MPs from the major parties have joined forces to reject calls for a fresh probe into Tony Blair’s actions in the run-up to the Iraq war.
An SNP-led attempt to trigger a new probe into the former prime minister’s actions before the 2003 invasion was defeated by 369 votes this afternoon.
The motion prompted a fiery debate as Labour MPs mounted a defence of the Blair government after a diatribe by Alex Salmond, the former SNP leader, who claimed Blair had “grievously misled” the Commons into supporting a “disastrous conflict”.
Several Labour backbenchers spoke up for Blair, including Ian Austin, MP for Dudley North, who delivered an impassioned critique of the SNP for seeking to devoting one of their “opposition day” debates to the subject of Iraq, fewer than seven days after an Autumn Statement which prompted forecasts of stagnating living standards and reduced growth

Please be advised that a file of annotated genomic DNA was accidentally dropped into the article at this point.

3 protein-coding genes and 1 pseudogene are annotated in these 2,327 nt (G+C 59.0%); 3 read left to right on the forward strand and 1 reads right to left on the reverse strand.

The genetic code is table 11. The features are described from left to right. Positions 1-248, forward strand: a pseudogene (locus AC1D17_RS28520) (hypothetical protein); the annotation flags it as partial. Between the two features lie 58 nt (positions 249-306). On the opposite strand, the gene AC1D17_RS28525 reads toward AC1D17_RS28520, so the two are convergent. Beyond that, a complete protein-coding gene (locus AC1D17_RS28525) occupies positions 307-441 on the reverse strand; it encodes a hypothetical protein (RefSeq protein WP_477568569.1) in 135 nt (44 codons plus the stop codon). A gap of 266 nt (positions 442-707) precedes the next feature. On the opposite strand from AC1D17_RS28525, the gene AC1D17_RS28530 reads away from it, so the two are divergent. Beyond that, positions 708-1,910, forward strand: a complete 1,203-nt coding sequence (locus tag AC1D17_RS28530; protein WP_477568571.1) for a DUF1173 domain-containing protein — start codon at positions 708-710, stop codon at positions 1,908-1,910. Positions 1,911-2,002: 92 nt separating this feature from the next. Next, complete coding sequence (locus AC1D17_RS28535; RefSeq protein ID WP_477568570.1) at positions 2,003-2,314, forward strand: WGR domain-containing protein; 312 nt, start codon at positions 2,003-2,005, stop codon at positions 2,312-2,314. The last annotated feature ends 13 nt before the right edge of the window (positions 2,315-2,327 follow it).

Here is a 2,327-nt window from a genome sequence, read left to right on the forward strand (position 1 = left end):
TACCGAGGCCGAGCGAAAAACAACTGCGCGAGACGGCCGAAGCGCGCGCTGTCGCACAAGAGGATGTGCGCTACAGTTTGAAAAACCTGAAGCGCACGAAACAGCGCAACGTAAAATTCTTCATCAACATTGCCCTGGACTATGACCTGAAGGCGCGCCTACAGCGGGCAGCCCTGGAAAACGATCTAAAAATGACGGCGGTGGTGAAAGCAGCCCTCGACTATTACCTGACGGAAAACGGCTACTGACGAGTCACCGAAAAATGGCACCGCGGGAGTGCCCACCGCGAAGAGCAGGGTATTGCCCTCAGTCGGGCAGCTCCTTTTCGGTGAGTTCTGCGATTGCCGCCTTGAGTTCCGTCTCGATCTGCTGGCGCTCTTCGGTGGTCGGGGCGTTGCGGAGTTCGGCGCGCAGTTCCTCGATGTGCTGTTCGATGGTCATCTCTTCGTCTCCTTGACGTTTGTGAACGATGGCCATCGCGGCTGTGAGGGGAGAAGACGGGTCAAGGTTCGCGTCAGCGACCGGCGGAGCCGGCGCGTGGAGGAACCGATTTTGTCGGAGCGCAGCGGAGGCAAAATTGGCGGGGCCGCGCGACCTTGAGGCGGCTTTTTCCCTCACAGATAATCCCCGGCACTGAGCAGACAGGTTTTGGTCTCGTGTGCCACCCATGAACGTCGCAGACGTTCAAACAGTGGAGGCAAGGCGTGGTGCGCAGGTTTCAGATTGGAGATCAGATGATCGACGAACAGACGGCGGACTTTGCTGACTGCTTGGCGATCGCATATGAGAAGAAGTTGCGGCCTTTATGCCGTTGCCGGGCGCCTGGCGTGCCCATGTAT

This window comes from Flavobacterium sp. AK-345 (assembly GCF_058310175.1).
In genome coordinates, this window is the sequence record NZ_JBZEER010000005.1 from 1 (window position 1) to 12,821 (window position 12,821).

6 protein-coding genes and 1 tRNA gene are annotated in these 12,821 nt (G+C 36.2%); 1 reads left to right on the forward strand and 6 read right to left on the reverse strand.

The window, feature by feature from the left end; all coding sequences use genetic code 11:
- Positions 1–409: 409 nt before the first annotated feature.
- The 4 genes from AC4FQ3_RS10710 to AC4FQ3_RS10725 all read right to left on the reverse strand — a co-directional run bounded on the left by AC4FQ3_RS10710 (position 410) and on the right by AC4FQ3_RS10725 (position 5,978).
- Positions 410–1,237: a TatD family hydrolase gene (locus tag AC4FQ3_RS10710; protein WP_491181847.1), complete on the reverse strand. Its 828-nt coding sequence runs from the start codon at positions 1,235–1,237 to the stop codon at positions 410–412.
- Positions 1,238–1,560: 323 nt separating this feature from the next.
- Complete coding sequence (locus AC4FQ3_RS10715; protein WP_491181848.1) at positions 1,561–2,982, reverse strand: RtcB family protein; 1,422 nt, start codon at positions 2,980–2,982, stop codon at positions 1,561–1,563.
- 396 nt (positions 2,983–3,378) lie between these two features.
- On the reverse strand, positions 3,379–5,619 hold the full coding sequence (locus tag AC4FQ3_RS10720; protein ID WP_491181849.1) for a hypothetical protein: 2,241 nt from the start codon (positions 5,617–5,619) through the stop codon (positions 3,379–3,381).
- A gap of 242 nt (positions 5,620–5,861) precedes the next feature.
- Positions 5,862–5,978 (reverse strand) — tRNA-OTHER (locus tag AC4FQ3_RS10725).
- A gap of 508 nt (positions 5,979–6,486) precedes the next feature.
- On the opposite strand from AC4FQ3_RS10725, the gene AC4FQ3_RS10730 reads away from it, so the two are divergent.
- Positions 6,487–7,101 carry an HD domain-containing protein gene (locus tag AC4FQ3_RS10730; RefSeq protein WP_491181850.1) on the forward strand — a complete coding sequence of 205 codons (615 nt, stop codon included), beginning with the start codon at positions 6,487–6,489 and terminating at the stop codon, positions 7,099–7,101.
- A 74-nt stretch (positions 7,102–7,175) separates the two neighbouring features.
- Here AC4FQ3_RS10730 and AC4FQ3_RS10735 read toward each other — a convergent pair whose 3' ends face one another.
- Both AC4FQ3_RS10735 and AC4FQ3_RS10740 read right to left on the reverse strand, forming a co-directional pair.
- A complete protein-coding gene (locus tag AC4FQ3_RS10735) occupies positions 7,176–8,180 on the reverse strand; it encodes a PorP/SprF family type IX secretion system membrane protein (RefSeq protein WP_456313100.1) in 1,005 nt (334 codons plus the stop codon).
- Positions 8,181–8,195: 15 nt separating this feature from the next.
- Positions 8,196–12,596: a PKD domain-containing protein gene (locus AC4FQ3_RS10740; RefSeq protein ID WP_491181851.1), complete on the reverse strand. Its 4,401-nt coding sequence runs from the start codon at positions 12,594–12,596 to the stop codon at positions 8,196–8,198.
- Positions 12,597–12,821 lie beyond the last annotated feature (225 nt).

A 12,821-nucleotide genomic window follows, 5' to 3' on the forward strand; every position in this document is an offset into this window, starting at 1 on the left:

Salmond, and Paul Flynn, who briefly served in Jeremy Corbyn’s shadow cabinet, demanded another inquiry as the Newport West MP said he had “no animus” against Blair.
“Chilcot has reported, and his report was that the decision was taken not just by a prime minister but by all those who were gullible enough to believe that case. There were a million people who walked the streets of this country and demonstrated. It was not a clear decision,” Flynn said.
“We fall into the trap time and again of believing that our role in Britain is to punch above our weight militarily. Why should we do that? Every time we do, we die beyond our responsibilities.”
Austin led a defence of Blair and rejected claims the ex-leader had acted in bad faith.
“It was not just Hans Blix [the then chief UN weapons inspector] who thought that Saddam Hussein had weapons of mass destruction,” he said.
“Even countries that thought we should not go to war—Russia, France and Germany—thought Saddam had weapons of mass destruction, too. In fact, the only way Saddam Hussein was able to enslave the people of Iraq was by leading them to believe he had weapons of mass destruction.”
The SNP motion was ultimately defeated by 439 votes to 70.